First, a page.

She quickly learns that M.I.L.O. has complete control over the pod, but simply asking it to be opened to secure her freedom won't happen (the AI requires the top secret security codes to perform such an action, which the brain fogged Elizabeth can't muster).  What M.I.L.O. can do for her, however, is make outside distress phone calls, which after a few failed attempts is successful upon reaching the police.  This proves futile when it becomes clear that the only way law enforcement will help is by having her provide some tangible details about who she is, which she obviously can't provide.  As she begins to panic more heavily this leads to an increase in oxygen intact, which, in turn, only means that her time inside this apparent escape proof coffin becomes more limited.  Even attempts to physically break out of the capsule prove completely ineffective.  She decides that the best way to have any chance of getting out alive is to do some quick witted detective work as to her identity and life outside in the real world, with an assist by M.I.L.O. in the process.  As she begins to piece together her real identity, Elizabeth gets thrown a real curveball by an unknown stranger that she has contact with that pleads with her that all is not what it seems and that abruptly leaving the pod at any moment will instantly kill her.  So, back to square one.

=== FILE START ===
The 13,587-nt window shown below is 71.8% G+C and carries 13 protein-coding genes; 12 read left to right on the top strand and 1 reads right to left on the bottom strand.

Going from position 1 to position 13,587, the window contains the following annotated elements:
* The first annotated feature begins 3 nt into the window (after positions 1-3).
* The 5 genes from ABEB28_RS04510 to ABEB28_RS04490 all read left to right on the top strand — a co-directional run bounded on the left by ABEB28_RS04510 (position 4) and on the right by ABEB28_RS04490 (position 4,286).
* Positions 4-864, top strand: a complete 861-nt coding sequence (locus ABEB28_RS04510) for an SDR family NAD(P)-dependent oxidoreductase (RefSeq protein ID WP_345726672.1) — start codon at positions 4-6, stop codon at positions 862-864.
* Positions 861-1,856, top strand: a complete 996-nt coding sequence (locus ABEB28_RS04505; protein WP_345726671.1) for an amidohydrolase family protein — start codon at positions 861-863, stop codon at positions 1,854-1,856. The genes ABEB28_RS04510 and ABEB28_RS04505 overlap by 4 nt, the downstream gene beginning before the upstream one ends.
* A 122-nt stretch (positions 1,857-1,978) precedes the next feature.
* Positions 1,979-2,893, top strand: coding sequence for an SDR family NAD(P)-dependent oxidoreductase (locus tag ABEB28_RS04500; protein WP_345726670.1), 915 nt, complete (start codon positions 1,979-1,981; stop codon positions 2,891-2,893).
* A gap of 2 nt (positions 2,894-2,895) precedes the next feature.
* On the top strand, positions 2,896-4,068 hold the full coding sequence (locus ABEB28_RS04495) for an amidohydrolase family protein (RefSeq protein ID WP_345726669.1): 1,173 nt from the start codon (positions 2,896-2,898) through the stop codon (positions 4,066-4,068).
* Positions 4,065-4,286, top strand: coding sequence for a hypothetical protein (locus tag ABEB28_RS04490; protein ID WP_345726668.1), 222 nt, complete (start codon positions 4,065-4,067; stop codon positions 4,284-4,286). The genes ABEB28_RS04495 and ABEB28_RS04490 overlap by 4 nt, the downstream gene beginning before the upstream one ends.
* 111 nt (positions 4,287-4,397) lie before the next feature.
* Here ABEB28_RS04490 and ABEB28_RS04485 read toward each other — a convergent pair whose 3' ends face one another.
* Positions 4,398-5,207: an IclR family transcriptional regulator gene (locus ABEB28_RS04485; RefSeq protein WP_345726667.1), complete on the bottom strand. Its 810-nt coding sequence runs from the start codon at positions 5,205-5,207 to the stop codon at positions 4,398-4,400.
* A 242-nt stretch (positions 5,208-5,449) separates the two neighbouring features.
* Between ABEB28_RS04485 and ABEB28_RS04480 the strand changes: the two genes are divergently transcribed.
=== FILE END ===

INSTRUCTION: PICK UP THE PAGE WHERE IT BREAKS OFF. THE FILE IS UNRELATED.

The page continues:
One thing that works immediately well in this film's favor is that, as already alluded to, the script never plays all of its cards on the table too early.  If anything, OXYGEN begins as a ferociously intense mystery about who Elizabeth is outside of the pod and how she got inside in the first place, and in the early stages the narrative is like a vast jigsaw puzzle that requires viewers to place all of its complex pieces together to make some sense as to just what in the hell is going on here.  We get teases of her past, her relationship to her husband (who may or may not be still alive) and her work in a particular field that seems unavoidably linked to the capsule itself.  Complicating things immensely is that - as the oxygen levels deplete - Elizabeth's grip on sanity begins to wane.  She also starts to have near paralyzing hallucinations, which stymies her sleuthing efforts at the worst time.  OXYGEN unfolds with a breakneck pace in its opening half, held grippingly together by Elizabeth's process of self discovery.  Her relationship with the supercomputer is an enthrallingly challenging one: It just won't help her in ways she wants.  It will only help by answering her queries, which forces Elizabeth to think and think hard about the right ones to ask...and all before she dies.